Tuesday, April 5, 2016

Balsams’ Otten Asks Selectmen For Neutrality On Northern Pass

Colebrook: Balsams’ Otten Asks Selectmen For Neutrality On Northern Pass

Robert Blechl
Caledonian Record
April 5, 2016

Three weeks after testifying at a hearing in support of Northern Pass, Balsams developer Les Otten weighed in on the project again when he asked Colebrook selectmen last week to jettison a paragraph encouraging burial of the proposed power line in a letter they sent to the N.H. Site Evaluation Committee.

During their March 28 meeting, selectmen voted 3-0 to send the letter, drafted by Selectman Susan Collins, to NHSEC stating, “The Colebrook selectboard recognizes the divisiveness that the Northern Pass project has created in our community and surrounding region. The town of Colebrook is not and has not been a party to the negative campaigns opposed to the transmission project.”

The selectmen then wrote, “The town of Colebrook does support the $200 million Forward New Hampshire fund and its stated goals of community betterment, clean energy innovation, economic development and tourism. If there was ever a need for accomplishing all four goals in northern Coos County and Colebrook, it is now.”

 On March 8, at joint NHSEC-U.S. Department of Energy hearing on Northern Pass in Colebrook, Otten said the $143 million first-phase Balsams redevelopment will benefit from $2 million from Northern Pass with “the potential for a more substantial investment by the fund as Northern Pass progresses.”

In their letter, the Colebrook selectmen said the N.H. Forward fund has made a “significant financial commitment to The Balsams redevelopment” and the closure several years ago of the resort’s golf course in Colebrook “has negatively impacted Colebrook’s tax base.”

After selectmen last week voted to send the letter and its ending paragraph recommending burial to the SEC, Balsams developer Ed Brisson, who was at the March 28 meeting, contacted Otten, who drove to the meeting to encourage the board to remove it.

According to the draft meeting minutes, Otten expressed concerns that the letter’s words about burying the Northern Pass line sound like the selectmen have picked a side instead of staying neutral and letting the NHSEC decide.

The board voted unanimously to remove the paragraph.

“We intended to be neutral and felt it was, but other folks felt it wasn’t, and by taking out that particular paragraph we became more neutral,” Board of Selectman Chairman Greg Placy told the White Mountain Record Monday.

Placy said selectmen would not be averse to the town receiving money from the Forward N.H. fund, which he said could help the town with projects, among them Main Street reconstruction.

The board believes it should be neutral, with one reason being the line would not pass through Colebrook, said Placy.

Last week, Otten also met with executive board members of the Colebrook-based North Country Chamber of Commerce (NCCC), which is opposed to the Northern Pass towers, to ask them for the same neutrality. The NCCC is a NHSEC-granted intervenor in Northern Pass.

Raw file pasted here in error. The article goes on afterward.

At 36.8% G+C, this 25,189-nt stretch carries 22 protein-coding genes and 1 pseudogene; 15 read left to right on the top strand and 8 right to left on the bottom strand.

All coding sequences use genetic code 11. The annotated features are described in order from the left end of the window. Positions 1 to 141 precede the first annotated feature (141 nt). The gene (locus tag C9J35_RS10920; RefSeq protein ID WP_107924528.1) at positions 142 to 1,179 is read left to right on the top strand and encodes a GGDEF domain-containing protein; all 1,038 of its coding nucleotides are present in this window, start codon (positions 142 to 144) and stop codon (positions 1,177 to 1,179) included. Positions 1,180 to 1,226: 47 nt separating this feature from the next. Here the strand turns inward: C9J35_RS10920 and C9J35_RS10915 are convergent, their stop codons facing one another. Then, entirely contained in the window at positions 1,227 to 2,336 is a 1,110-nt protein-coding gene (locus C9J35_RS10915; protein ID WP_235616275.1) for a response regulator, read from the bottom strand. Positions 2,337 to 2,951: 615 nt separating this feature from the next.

On Monday, Otten told the White Mountain Record he wanted to inform the Colebrook selectmen that the current Northern Pass plan before the NHSEC includes above-ground line and some buried line, 5,000 acres of land donation, and the $200 million Forward N.H. fund.

“There are a lot of things in the plan and if you said you were against it or you favored burial of the entire line you were against the plan,” said Otten. “I don’t think that has been entirely clear to everyone … I thought it was important for me, as a resident of Dixville and an investor so far, to inform the selectboard that for me I would rather see their position as neutral.”

On the chamber of commerce, Otten said, “When you take a business group that encompasses everyone from retired investment bankers to one-man businesses and that entity represents the community at large, I think it is appropriate for that institution to not take either side in that debate. I simply asked the executive board if I could present my point of view, and that is to take a neutral position, not for or against it, at the SEC.”

NCCC President Wayne Frizzell did not return a call Monday asking if the chamber will consider Otten’s request to be a neutral party in the chamber’s intervenor status with the NHSEC.

Money from the $200 million Forward N.H. fund would be disbursed to municipalities, businesses and organizations after an approval of the project.

Of the $2 million from Northern Pass for the Balsams redevelopment, Otten on Monday said, “What we have, we will owe. We have to pay it back. It’s a business negotiation between us and them and there are a lot of pieces to it.”

Opponents of the proposed towers, concerned about negative impacts to property values, scenic views and tourism, have said Northern Pass is trying to buy support for an unpopular project and argue Eversource Energy, parent company of Northern Pass, and partner Hydro-Quebec are unwilling to spend an additional $1 billion out of the billions of dollars they would make in profit to fully bury the line.

To expand the Balsams ski area, Otten has about 3,300 acres on the adjacent Bayroot property managed by Wagner Forest Management under option for purchase.

Wagner has entered into a lease agreement with Eversource to allow some 24 miles of Northern Pass towers on the Bayroot property.

Otten said his support of Northern Pass is not related to Eversource’s agreement with Wagner Forest Management and said Dixville Capital LLC, the Balsams’ redevelopment company, has had the Bayroot acres under option for some time.